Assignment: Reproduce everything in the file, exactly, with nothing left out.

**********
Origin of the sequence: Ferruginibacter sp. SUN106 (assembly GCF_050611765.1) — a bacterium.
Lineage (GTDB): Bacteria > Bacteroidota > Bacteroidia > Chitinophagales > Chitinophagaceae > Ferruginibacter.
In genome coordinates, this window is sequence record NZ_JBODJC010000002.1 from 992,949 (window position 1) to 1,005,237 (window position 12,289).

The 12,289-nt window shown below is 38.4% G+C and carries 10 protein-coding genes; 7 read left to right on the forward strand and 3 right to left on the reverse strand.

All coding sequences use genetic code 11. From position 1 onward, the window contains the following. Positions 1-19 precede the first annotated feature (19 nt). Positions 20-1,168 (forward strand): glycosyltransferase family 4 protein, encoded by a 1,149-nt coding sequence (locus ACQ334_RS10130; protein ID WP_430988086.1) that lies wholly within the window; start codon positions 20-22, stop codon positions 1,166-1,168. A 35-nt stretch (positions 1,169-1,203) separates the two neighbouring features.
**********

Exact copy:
Origin of the sequence: Ferruginibacter sp. SUN106 (assembly GCF_050611765.1) — a bacterium.
Lineage (GTDB): Bacteria > Bacteroidota > Bacteroidia > Chitinophagales > Chitinophagaceae > Ferruginibacter.
In genome coordinates, this window is sequence record NZ_JBODJC010000002.1 from 992,949 (window position 1) to 1,005,237 (window position 12,289).

The 12,289-nt window shown below is 38.4% G+C and carries 10 protein-coding genes; 7 read left to right on the forward strand and 3 right to left on the reverse strand.

All coding sequences use genetic code 11. From position 1 onward, the window contains the following. Positions 1-19 precede the first annotated feature (19 nt). Positions 20-1,168 (forward strand): glycosyltransferase family 4 protein, encoded by a 1,149-nt coding sequence (locus ACQ334_RS10130; protein ID WP_430988086.1) that lies wholly within the window; start codon positions 20-22, stop codon positions 1,166-1,168. A 35-nt stretch (positions 1,169-1,203) separates the two neighbouring features.